Researcher: Linda Kawamoto Reid


The Open Doors Project – Discovering the diverse histories of Powell Street

Wouldn’t it be great if visitors to the Powell Street Festival could also walk up and down Powell Street and explore some of the businesses and workshops in the area?

This was the simple idea that started the Open Doors Project – a multidimensional project to help commemorate and animate the Powell Street area. Led by the Powell Street Festival Society in collaboration with the Nikkei National Museum, the initial idea grew to include permanent panels, a self-guided walking tour and an interactive website.

The end project includes 16 panels designed by artist Cindy Mochizuki which share snippets of information – of history, culture, stories, and memories. They hint at connections to the land and changes through time. With limited space, the panels only provide a small amount of information – an introduction into the intricate history of this fascinating neighbourhood!

Thank you to the City of Vancouver’s Great Beginnings program for funding the project. 

Visit the related website at: http://opendoorsproject.weebly.com/


March to December

Curated by Cindy Mochizuki
Featuring new works by Kyo Maclear, Julie Tamiko Manning, and Baco Ohama

This project was made possible with the financial assistance of the B.C. Arts Council and the Roy Ito Award.

March to December is an interactive web project created in response to the war journal found in the archives of the late Roy Ito.  Within this online exhibition, contemporary artists Kyo Maclear, Julie Tamiko Manning and Baco Ohama create individual web projects based on Ito’s documentation of his time serving in the Canadian army during WWII.  The interactive web project provides audiences with three entry points into some of the complex and layered, day-to-day accounts that Ito has taken from March to December 1945. The artists have each carefully crafted media-based work that can be found within the online archive, that range from audio, animation, and video work.  Their new works present a glimpse; a temporal snapshot into a particular historical moment, and into the observations of Ito during his time at war as a Japanese Canadian sergeant.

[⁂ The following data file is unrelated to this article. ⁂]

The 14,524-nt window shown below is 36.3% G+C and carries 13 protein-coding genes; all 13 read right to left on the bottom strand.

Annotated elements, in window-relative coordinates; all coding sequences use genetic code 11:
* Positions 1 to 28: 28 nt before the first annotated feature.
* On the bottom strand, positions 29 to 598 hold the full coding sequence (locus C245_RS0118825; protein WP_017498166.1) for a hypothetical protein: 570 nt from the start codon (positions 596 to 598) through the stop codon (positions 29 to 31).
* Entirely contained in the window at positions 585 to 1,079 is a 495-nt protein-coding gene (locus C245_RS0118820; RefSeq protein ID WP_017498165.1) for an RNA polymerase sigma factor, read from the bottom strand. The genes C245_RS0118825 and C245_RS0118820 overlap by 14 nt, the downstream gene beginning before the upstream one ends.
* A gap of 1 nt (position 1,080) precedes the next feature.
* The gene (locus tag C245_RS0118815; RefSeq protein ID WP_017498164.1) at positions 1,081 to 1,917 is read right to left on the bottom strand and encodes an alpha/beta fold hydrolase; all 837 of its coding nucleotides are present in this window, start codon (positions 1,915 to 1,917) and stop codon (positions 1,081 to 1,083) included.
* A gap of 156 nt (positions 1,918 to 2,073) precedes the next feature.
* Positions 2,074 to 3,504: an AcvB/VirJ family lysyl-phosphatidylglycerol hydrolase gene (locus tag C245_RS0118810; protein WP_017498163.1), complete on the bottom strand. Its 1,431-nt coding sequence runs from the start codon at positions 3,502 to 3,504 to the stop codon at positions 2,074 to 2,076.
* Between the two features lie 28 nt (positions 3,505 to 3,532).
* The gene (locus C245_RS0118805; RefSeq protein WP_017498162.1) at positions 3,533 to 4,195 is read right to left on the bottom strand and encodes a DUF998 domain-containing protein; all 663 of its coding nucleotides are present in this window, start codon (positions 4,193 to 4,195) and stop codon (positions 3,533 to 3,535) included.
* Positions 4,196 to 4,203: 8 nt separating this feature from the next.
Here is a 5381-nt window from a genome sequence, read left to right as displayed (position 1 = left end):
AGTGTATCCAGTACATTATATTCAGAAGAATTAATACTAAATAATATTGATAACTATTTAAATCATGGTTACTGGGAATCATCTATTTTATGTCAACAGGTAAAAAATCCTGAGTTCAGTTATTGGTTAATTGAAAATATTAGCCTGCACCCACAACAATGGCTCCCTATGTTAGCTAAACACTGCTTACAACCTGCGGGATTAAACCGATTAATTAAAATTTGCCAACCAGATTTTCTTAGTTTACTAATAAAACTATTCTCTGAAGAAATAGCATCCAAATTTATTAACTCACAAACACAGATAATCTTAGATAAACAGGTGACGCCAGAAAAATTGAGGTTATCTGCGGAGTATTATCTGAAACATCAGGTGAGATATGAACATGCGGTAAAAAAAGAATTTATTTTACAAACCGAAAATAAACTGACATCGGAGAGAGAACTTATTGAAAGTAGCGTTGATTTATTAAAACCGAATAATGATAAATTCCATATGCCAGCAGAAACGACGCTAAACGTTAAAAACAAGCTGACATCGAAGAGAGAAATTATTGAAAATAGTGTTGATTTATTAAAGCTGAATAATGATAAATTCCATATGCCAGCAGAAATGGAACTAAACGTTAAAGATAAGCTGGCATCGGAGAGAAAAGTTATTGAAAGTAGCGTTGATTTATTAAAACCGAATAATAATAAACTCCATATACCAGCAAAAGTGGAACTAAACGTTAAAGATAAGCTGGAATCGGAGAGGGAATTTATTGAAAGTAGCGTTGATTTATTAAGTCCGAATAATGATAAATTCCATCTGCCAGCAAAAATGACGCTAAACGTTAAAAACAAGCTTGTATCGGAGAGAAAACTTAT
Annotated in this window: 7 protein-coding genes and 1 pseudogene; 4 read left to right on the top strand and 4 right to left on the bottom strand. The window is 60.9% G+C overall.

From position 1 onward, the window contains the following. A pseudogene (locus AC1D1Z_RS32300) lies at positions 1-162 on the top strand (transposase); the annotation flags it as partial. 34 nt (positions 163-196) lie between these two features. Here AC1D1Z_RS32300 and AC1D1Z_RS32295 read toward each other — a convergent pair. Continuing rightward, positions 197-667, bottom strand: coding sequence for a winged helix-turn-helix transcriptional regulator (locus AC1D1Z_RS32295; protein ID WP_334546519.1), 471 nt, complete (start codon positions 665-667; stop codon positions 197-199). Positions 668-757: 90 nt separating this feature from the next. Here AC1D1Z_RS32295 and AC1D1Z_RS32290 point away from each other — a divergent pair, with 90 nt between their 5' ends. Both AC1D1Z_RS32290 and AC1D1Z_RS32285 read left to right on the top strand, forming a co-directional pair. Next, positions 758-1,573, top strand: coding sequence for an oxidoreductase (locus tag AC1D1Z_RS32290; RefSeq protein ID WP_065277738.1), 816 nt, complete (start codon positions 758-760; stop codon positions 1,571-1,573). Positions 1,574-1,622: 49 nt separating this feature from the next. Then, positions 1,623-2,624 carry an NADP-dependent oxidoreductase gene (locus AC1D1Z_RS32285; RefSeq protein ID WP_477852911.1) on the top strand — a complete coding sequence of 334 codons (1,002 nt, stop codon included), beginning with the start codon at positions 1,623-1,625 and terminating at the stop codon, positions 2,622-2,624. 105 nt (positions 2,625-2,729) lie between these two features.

Asahi: Canadian Baseball Legends


This is the story of the Vancouver Asahi baseball team whose home ground was Oppenheimer Park in Vancouver from 1914 to 1941. The online exhibit is presented in four chapters: Building the Club, Triumph, Pride of the Community and the Asahi Legacy which can each be explored in depth with many images, sound bites, and film. A timeline of events in team history and the history of Canada’s Nikkei community, as well as teachers’ resources are also available. This exhibit is presented in three languages English, French and Japanese.

Visit the online exhibit http://www.virtualmuseum.ca/virtual-exhibits/exhibit/asahi-canadian-baseball-legends/


Our Mothers’ Patterns

Sewing and dressmaking in the Japanese Canadian community is a legacy of pride, skill and accomplishment passed on from thousands of women who mastered this vital art to practice their craft in British Columbia and across Canada from the early part of the twentieth century to the present.

The inspiration for this exhibit came from a collection of dresses donated to the Nikkei National Museum by Mary Ohara, typical of those worn in the 1930s, 1940s, and 1950s. Sewing then was not only necessary for women of all ages to provide custom-made inexpensive clothing for themselves and their families, but was also a primary source of income for many Japanese Canadians excluded from mainstream businesses or professional occupations. These women established their own shops or made clothing for clients from their homes after attending dressmaking academies.

During the internment years, the women in almost every camp organized hugely popular classes. For Canadians like Mary Ohara who went to Japan in 1946, dressmaking Canadian-style was one familiar means of showing how closely they continued to identify with customs from their homeland. For others who migrated east of the Rockies, dressmaking abilities allowed them to re-establish themselves. For both, dressmaking was the way to making a livelihood in a new place.

Visit the exhibition online at: The Virtual Museum of Canada